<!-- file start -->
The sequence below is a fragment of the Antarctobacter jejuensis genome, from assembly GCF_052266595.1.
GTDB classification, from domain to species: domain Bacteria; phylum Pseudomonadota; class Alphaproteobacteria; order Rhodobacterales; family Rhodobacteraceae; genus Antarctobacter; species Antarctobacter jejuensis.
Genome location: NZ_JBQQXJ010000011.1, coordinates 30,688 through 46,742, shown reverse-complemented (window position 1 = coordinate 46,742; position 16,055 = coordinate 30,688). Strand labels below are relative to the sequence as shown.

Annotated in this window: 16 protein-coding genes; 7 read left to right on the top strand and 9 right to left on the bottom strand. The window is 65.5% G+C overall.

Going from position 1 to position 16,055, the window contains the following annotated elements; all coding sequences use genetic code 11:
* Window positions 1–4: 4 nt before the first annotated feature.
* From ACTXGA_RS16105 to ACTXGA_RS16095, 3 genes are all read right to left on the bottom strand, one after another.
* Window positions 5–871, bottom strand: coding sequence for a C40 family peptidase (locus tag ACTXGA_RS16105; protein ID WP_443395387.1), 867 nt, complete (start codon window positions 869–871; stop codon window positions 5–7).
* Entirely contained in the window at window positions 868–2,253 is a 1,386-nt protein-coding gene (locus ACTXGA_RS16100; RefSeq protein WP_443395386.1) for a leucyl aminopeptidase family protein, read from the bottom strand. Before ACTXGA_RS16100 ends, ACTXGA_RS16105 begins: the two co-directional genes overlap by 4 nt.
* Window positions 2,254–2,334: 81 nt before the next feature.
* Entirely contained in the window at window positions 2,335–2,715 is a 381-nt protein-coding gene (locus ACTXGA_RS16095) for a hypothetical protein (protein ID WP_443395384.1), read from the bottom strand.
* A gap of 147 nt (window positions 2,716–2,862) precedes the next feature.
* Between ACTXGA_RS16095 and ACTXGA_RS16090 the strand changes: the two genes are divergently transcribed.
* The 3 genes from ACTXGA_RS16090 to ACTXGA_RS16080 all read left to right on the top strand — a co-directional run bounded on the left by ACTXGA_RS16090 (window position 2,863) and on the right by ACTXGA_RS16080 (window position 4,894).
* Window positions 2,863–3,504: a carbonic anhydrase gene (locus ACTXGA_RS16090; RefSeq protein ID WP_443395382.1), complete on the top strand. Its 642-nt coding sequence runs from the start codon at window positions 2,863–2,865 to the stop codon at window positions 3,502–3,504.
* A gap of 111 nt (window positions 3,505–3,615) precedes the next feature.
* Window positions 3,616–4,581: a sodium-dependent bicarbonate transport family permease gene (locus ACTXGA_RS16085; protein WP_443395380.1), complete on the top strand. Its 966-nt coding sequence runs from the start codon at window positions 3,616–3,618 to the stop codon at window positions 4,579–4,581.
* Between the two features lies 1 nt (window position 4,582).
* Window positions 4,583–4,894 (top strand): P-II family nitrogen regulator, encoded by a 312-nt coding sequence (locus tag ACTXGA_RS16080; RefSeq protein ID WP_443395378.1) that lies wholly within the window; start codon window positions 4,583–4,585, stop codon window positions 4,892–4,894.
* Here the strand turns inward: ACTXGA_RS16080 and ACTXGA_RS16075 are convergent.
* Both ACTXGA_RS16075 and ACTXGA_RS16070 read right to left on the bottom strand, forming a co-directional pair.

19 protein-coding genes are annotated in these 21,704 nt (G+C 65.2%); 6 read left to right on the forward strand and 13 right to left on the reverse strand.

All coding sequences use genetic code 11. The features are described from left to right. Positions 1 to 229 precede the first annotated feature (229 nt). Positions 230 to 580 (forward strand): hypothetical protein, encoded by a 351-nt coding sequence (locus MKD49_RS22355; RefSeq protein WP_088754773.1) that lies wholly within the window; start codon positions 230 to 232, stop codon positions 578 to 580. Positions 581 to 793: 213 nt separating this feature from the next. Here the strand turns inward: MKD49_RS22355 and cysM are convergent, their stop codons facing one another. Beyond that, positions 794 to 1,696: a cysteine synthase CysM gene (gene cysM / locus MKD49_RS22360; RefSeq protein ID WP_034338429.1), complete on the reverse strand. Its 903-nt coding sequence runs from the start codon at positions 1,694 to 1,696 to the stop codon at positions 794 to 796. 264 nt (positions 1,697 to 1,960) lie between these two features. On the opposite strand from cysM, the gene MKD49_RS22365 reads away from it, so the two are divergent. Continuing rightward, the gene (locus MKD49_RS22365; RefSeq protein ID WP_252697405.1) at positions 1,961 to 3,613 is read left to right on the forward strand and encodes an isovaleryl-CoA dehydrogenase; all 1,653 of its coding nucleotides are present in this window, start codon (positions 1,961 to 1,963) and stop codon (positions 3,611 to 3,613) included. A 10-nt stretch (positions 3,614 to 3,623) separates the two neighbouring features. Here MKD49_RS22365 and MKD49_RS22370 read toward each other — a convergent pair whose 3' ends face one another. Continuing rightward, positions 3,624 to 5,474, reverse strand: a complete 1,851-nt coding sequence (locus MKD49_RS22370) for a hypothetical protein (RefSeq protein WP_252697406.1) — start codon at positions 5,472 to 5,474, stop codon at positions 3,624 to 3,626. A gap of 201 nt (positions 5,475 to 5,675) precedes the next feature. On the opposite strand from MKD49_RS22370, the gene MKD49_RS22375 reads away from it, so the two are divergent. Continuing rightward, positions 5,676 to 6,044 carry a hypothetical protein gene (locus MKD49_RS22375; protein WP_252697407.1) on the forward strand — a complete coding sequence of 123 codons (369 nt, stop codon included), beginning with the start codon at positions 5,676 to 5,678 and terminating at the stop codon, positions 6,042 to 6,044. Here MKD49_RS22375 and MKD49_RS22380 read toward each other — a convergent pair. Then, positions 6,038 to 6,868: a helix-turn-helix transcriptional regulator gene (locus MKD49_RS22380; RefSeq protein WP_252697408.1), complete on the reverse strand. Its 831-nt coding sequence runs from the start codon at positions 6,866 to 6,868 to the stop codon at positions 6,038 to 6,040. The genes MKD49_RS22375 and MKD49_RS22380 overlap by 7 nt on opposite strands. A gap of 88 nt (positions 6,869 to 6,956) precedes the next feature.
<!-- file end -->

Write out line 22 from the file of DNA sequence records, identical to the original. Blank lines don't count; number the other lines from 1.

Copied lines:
19 protein-coding genes are annotated in these 21,704 nt (G+C 65.2%); 6 read left to right on the forward strand and 13 right to left on the reverse strand.